U.S. crude oil inventories have risen to a record 538.1 million barrels

Recap: A resurgence of COVID-19 cases combined with concerns over the glum global economic outlook to push oil prices lower on Friday. July WTI fell over 8% on the week, the first weekly fall since April. Fears that the coronavirus pandemic may be far from over has brought the rally to a halt, with about half a dozen U.S. states reporting spikes in new infections. At the same time, U.S. crude oil inventories have risen to a record 538.1 million barrels, as cheap imports from Saudi Arabia flowed into the country. WTI July delivery fell 8 cents, or 0.2%, to settle at $36.26 a barrel. The contract tumbled 8.2% on Thursday to mark the sharpest one-day fall since April 27. August Brent however, added 18 cents, or 0.5%, to end at $38.73 a barrel, following a 7.6% plunge Thursday, its steepest such slide since April 21, that took it to its lowest finish since June 1. July RBOB rose 0.5% at $1.1243 a gallon, for a weekly loss of 7.4%, while July heating oil added 1.2% to $1.1014 a gallon, ending 4.3% lower for the week.

Technical Analysis: While a case can be made for higher prices as production continues to slow and demand shows signs of recovering, production cuts should begin to decrease, while a recovery in demand could be slowed due to a resurgence of the coronavirus. This is indeed a difficult time for traders, as one cannot predict the extent of the spread of the coronavirus, nor its impact on demand. That being said, oil prices should sustain difficulty to the upside. Oil prices could stabilize a bit before heading higher again. Support is set at $35.37 and below that at $33. To the upside, resistance is seen at $38.34 and above that at $40.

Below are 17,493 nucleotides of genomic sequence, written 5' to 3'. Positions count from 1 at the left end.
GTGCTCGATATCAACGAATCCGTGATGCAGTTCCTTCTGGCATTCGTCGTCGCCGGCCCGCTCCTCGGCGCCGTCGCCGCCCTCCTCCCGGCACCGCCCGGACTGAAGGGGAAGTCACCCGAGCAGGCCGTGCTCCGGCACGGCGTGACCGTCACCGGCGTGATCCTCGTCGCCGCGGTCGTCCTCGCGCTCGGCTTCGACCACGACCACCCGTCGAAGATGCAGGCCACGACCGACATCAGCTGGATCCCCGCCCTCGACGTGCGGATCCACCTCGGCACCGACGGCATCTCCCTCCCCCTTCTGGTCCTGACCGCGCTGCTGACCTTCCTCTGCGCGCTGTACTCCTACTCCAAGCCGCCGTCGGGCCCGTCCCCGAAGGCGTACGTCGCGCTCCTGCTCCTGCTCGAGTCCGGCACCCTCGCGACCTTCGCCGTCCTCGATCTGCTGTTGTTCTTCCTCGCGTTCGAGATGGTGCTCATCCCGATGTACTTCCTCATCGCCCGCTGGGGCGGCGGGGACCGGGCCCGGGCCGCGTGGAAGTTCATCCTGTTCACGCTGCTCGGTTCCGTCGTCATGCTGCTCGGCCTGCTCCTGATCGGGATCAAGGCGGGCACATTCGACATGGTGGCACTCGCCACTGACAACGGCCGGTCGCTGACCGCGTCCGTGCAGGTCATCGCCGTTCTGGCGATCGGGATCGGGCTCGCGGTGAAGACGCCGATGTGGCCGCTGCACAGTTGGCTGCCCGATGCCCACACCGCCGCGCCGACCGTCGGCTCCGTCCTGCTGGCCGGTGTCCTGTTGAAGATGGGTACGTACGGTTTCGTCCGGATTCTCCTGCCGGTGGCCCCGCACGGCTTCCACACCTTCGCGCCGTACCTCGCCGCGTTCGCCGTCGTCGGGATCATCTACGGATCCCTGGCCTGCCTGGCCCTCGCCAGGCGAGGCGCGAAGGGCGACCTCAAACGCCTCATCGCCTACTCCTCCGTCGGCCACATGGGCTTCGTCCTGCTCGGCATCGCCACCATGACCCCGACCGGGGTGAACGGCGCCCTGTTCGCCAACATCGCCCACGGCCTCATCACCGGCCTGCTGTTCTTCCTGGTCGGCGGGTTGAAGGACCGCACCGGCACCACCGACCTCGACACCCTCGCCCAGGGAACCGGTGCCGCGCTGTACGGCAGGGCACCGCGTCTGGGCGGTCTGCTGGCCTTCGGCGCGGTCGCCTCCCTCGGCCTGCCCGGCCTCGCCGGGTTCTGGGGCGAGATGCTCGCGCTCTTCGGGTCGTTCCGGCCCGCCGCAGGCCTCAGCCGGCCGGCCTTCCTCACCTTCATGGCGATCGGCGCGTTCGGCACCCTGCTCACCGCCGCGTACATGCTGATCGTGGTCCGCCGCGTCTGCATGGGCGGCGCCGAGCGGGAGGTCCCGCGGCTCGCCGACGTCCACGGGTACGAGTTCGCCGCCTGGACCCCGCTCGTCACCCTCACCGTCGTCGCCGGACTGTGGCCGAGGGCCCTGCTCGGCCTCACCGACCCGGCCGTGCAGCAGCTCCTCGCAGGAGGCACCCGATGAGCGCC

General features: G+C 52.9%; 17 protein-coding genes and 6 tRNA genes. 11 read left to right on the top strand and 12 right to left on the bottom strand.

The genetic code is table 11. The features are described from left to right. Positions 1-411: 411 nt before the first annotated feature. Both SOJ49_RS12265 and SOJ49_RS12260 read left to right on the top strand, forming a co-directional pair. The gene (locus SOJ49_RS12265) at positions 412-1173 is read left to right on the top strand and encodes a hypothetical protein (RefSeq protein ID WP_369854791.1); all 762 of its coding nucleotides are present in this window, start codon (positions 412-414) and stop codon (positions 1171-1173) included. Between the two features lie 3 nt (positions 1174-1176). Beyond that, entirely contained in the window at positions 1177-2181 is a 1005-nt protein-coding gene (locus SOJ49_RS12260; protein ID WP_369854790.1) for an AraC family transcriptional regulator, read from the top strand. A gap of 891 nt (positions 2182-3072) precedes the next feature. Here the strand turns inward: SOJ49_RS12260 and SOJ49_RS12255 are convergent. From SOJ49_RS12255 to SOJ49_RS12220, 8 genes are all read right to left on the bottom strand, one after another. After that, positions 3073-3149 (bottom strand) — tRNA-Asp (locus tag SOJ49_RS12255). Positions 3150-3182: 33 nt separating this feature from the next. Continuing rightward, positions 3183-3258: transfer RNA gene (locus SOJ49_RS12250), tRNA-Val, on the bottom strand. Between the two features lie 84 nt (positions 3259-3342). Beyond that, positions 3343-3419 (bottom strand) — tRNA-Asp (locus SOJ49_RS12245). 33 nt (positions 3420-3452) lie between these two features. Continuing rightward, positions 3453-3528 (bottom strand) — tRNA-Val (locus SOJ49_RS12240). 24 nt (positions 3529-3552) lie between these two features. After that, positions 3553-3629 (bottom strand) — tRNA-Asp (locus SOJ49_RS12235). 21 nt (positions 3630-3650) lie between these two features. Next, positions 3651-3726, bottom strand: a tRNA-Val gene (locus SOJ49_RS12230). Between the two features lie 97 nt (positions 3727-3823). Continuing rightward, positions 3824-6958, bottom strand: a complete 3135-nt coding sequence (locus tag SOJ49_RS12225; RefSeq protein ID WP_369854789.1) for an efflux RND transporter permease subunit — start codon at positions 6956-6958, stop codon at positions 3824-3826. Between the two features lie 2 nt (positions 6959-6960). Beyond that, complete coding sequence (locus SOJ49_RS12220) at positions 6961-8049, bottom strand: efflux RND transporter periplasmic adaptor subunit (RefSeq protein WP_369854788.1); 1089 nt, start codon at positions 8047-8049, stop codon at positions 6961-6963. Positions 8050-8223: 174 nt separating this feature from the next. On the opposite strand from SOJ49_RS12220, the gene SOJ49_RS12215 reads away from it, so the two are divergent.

Fundamental News: Baker Hughes reported that the U.S. oil and gas rig count fell by five to an all-time low of 279 in the week to June 12th. That was 690 rigs, or 71%, below this time last year. U.S. oil rigs fell seven to 199 this week, their lowest since June 2009, while gas rigs rose two to 78.

Barclays Commodities Research on Friday raised its oil price forecasts for this year by $4 per barrel, citing a bigger deficit in the second half of the year, though the bank expressed caution on a slow recovery in the near term. The bank now sees Brent oil prices at $41 a barrel and West Texas Intermediate at $37, and expects Brent to average $37 a barrel during the third quarter, while U.S. crude futures are seen averaging $34.

J.P. Morgan said that Saudi Arabia's share of the oil market is set to rise this decade to its highest since the 1980s as investment in production elsewhere declines in the wake of the coronavirus crisis.  The investment cut will lead to a loss of output that is set to push benchmark Brent oil prices to $60 a barrel within two years.  The U.S. bank expects global oil demand to average 91 million bpd in 2020, 9 million lower than earlier estimates, with consumption only recovering to pre-pandemic levels of 100 million bpd in November 2021.  However, changes in consumption patterns will lead to a permanent demand loss of 3 million bpd this decade compared with previous forecasts. Oil supply, meanwhile, is set to fall by 5 million bpd due to a lack of investment in new output and the closure of some fields. J.P. Morgan said that with the lowest production costs and biggest capacity, Saudi Arabia is best placed to take up the slack.  U.S. shale oil production, which grew sharply throughout the 2010s, will barely rise this decade, climbing only to 11 million bpd by 2030 from 10.9 million this year. J.P. Morgan expects members of the Organization of Petroleum Exporting countries (OPEC) to fill the supply gap, once oil prices reach $60 a barrel, which is the price OPEC countries need on average to balance their budgets.   While OPEC's market share fell from a peak of 39% of total oil supply in 2016 to 33% in 2020-21, the bank expects the group to regain a market share of about 40% by 2025.  Saudi Arabia's market share is set to grow from 11.6% in 2020 to 15% over the period, a level not seen since the 1980s.

Early Market Call – as of 8:45 AM EDT

WTI – July $34.91, down $1.34

RBOB – July $1.1032, down 2.11 cents

HO – July $1.0884, down 1.3 cents

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